Since China began an era of market reform three decades ago, many Westerners believed that, political liberalization and, eventually, democracy would follow. However, contrary to Western expectations, China remains an authoritarian country and the communist party is still in power, even though the country has witnessed rapid economic growth and its people have become richer.
In Marketization and Democracy in China, Jianjun Zhang questions whether China’s market reforms have created favorable social conditions for democracy, whether the country’s emerging entrepreneurial class will serve as the democratic social base, and the role of government in the process of transition. Based upon a careful analysis of two regions—Sunan and Wenzhou —the two prototypical local development patterns in China, Zhang finds that different patterns of economic development have produced distinct local-level social and political configurations, only one of which is likely to foster the growth of democratic practices. The results suggest that China’s political future is largely dependent upon the emerging class structure and offer a warning on China’s development: if market reforms and economic development only enrich a few, then democratic transition will be unlikely.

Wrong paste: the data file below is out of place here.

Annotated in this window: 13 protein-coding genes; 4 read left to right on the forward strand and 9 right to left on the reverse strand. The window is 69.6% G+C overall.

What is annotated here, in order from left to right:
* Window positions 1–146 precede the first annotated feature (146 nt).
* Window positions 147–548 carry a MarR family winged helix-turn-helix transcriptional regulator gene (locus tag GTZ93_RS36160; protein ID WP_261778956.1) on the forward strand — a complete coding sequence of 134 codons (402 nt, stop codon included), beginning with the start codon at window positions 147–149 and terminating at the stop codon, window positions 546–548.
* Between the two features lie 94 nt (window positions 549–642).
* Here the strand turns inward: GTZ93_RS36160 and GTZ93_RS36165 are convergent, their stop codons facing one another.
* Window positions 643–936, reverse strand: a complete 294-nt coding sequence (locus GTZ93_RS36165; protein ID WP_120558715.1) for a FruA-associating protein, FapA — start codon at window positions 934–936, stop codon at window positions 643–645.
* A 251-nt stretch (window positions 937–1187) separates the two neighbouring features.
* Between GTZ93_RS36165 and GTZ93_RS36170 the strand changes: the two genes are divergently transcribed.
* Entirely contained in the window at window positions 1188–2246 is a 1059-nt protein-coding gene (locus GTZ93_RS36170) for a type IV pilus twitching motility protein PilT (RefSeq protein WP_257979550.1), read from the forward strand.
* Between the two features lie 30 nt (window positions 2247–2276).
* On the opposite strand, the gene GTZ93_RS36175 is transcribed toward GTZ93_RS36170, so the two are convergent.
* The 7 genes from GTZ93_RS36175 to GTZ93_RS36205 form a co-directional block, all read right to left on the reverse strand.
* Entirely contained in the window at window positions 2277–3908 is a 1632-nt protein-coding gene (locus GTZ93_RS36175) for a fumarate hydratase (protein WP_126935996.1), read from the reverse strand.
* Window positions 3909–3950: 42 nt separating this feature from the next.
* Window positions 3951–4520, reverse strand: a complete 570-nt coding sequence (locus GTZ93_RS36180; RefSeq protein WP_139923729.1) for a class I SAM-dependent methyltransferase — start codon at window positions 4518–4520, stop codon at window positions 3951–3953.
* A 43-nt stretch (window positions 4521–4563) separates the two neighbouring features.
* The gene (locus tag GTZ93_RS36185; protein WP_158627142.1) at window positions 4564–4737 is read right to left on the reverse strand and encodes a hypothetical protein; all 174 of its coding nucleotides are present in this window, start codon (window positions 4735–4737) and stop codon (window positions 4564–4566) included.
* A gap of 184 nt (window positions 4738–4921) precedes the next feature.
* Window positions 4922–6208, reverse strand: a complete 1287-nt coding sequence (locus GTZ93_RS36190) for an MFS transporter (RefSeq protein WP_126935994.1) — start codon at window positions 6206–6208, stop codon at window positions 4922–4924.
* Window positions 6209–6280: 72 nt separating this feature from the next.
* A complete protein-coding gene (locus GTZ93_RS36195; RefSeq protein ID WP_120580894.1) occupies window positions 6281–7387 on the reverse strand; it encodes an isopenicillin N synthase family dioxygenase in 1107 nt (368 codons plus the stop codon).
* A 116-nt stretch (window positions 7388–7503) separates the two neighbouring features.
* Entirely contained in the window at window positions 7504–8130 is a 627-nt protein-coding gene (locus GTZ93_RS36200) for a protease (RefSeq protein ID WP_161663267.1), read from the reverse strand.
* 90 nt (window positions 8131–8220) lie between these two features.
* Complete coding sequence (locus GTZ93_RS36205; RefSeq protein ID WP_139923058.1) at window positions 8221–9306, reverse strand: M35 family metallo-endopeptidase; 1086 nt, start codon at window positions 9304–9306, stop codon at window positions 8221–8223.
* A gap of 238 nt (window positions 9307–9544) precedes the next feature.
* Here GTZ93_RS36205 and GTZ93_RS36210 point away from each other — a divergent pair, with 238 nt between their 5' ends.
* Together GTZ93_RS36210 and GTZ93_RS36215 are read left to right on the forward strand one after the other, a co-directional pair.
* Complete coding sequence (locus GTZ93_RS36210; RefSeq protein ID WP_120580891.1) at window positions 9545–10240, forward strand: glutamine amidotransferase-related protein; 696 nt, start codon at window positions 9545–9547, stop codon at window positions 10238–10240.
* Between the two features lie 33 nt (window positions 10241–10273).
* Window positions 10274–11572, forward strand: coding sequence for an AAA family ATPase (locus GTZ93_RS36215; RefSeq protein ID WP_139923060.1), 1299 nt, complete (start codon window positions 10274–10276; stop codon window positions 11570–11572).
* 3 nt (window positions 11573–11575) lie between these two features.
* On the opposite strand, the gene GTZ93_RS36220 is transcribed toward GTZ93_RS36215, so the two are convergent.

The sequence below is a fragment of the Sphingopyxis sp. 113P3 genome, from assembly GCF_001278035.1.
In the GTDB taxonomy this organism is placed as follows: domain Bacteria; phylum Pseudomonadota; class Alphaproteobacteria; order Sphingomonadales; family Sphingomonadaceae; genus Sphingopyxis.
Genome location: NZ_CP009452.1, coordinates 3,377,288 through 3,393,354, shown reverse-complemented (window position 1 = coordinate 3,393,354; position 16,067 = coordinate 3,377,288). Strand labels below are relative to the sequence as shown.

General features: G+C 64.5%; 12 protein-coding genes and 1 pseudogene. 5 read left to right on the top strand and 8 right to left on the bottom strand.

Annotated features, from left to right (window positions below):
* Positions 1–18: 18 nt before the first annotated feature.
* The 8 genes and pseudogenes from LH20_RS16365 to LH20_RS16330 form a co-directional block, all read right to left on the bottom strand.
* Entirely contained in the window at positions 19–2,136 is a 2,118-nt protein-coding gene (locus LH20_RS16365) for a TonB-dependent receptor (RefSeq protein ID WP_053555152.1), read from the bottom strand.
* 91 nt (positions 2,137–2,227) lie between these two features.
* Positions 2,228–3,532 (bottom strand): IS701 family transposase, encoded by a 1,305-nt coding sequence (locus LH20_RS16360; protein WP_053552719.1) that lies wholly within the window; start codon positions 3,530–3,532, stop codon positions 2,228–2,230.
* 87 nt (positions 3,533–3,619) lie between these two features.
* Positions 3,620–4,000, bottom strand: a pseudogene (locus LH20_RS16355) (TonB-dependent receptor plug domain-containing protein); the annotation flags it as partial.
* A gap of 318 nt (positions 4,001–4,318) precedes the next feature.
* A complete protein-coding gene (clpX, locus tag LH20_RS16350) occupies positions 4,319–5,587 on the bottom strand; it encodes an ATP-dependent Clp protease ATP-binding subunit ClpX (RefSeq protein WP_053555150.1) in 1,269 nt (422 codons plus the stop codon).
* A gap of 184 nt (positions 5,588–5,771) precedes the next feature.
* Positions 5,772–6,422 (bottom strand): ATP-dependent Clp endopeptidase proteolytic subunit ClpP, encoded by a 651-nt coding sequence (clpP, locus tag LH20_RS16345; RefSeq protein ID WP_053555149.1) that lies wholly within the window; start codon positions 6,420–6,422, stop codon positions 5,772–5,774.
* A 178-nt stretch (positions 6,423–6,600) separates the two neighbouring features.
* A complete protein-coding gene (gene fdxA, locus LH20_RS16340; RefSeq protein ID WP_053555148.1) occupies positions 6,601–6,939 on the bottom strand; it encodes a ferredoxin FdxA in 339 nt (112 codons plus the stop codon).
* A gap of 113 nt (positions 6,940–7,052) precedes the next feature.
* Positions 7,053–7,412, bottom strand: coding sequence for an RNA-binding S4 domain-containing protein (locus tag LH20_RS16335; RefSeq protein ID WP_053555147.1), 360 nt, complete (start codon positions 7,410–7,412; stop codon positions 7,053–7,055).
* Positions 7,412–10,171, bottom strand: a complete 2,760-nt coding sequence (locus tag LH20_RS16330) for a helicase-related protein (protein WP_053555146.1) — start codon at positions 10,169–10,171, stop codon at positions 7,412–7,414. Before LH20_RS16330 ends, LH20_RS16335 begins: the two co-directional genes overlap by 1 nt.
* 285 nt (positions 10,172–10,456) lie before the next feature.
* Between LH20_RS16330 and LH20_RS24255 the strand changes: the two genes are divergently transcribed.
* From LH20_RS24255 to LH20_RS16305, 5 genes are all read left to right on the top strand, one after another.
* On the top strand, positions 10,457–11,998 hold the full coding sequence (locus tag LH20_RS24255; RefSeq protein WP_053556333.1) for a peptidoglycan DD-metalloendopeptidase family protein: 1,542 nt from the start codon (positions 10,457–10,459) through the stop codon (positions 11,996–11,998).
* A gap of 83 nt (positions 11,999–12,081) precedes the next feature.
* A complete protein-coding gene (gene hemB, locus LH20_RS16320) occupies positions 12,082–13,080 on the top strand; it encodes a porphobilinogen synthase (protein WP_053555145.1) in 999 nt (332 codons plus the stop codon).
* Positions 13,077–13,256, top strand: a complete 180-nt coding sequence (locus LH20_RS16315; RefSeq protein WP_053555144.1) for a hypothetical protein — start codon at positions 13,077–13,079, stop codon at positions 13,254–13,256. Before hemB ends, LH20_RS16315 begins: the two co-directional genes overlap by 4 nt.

Marketization and Democracy in China will be of interest to scholars of Chinese politics, political science and development studies.